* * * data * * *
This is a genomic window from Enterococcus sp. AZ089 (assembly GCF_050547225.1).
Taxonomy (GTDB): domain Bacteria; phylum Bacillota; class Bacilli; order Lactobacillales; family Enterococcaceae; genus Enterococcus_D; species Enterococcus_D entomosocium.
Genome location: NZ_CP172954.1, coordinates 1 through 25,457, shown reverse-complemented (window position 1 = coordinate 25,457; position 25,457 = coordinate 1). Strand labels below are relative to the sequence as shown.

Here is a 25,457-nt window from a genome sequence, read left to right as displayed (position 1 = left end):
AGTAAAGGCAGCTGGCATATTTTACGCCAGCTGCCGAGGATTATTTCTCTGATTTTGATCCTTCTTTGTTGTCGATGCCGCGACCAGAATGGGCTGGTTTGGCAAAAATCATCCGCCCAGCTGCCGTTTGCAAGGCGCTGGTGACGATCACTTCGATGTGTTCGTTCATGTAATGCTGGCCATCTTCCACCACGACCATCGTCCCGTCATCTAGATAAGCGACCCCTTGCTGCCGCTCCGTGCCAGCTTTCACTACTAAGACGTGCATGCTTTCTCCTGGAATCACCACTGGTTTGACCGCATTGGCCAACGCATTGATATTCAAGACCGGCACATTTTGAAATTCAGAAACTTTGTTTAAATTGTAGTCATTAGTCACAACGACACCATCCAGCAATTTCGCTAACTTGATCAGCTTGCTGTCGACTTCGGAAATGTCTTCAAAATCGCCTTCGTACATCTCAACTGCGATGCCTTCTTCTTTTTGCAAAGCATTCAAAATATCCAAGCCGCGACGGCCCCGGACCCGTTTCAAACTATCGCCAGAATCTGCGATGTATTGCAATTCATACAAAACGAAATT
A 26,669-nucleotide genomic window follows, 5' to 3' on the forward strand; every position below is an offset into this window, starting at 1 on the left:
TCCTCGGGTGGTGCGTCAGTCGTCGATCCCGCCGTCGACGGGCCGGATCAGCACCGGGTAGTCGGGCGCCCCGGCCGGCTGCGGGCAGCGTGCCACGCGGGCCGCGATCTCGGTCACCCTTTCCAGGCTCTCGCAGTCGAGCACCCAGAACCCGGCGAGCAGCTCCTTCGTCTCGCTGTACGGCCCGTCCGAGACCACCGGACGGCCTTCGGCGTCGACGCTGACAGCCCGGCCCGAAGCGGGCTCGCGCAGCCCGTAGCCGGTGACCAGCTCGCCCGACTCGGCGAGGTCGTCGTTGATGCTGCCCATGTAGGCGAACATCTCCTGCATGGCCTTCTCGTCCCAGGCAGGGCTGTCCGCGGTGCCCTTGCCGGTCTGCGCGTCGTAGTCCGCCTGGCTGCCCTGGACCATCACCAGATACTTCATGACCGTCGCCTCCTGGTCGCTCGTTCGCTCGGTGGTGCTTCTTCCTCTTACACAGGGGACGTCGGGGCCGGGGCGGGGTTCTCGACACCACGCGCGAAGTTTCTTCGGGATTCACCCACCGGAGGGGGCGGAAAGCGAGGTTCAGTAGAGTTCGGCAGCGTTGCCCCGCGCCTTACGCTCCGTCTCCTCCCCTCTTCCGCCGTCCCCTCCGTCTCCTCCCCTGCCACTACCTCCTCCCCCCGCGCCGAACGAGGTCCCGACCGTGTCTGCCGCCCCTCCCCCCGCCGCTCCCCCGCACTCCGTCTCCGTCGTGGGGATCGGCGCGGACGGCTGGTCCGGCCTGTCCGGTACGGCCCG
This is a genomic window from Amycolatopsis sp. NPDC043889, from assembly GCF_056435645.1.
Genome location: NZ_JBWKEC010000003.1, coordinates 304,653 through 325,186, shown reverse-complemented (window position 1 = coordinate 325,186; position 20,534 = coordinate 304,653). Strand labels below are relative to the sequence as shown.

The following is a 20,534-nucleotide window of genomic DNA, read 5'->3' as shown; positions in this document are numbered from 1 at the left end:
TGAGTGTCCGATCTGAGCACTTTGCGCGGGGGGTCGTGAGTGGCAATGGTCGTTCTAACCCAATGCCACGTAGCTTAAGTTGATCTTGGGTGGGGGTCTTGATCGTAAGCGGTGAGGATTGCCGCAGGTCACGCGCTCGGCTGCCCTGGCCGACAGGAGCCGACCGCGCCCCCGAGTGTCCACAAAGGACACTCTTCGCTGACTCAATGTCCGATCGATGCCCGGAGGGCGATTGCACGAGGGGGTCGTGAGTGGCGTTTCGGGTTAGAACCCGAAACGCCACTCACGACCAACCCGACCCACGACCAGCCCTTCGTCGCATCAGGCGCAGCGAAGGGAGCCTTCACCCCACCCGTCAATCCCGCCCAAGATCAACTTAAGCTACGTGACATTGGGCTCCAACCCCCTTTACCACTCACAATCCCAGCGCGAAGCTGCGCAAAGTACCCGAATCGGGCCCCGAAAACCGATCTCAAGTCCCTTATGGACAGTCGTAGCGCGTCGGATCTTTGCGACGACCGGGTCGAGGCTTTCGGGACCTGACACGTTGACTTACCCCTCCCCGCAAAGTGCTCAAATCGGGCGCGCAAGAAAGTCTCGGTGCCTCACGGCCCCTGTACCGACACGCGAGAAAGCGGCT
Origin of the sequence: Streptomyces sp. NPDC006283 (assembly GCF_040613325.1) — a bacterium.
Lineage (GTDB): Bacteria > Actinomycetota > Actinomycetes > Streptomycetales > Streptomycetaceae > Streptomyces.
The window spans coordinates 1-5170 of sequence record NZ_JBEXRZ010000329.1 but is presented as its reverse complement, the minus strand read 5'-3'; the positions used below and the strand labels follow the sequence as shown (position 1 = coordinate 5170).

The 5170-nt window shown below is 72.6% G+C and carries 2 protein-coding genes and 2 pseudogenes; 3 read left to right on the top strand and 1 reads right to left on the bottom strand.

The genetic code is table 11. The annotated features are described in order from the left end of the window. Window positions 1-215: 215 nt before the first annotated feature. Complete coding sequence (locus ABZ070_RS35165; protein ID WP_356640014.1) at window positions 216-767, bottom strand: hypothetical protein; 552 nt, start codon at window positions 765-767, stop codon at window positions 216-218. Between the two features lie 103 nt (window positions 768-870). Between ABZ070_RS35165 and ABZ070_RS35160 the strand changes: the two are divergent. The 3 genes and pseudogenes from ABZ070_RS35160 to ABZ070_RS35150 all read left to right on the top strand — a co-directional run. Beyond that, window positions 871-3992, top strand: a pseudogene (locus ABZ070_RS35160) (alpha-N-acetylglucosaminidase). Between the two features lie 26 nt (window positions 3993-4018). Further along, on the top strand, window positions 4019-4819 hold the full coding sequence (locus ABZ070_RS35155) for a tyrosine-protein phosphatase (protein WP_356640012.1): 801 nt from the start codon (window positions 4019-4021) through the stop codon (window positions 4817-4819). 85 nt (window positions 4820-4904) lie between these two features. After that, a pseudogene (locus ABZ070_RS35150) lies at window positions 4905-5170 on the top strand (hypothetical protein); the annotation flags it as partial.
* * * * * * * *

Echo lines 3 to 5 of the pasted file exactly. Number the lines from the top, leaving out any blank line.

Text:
Genome location: NZ_CP172954.1, coordinates 1 through 25,457, shown reverse-complemented (window position 1 = coordinate 25,457; position 25,457 = coordinate 1). Strand labels below are relative to the sequence as shown.

Here is a 25,457-nt window from a genome sequence, read left to right as displayed (position 1 = left end):
AGTAAAGGCAGCTGGCATATTTTACGCCAGCTGCCGAGGATTATTTCTCTGATTTTGATCCTTCTTTGTTGTCGATGCCGCGACCAGAATGGGCTGGTTTGGCAAAAATCATCCGCCCAGCTGCCGTTTGCAAGGCGCTGGTGACGATCACTTCGATGTGTTCGTTCATGTAATGCTGGCCATCTTCCACCACGACCATCGTCCCGTCATCTAGATAAGCGACCCCTTGCTGCCGCTCCGTGCCAGCTTTCACTACTAAGACGTGCATGCTTTCTCCTGGAATCACCACTGGTTTGACCGCATTGGCCAACGCATTGATATTCAAGACCGGCACATTTTGAAATTCAGAAACTTTGTTTAAATTGTAGTCATTAGTCACAACGACACCATCCAGCAATTTCGCTAACTTGATCAGCTTGCTGTCGACTTCGGAAATGTCTTCAAAATCGCCTTCGTACATCTCAACTGCGATGCCTTCTTCTTTTTGCAAAGCATTCAAAATATCCAAGCCGCGACGGCCCCGGACCCGTTTCAAACTATCGCCAGAATCTGCGATGTATTGCAATTCATACAAAACGAAATT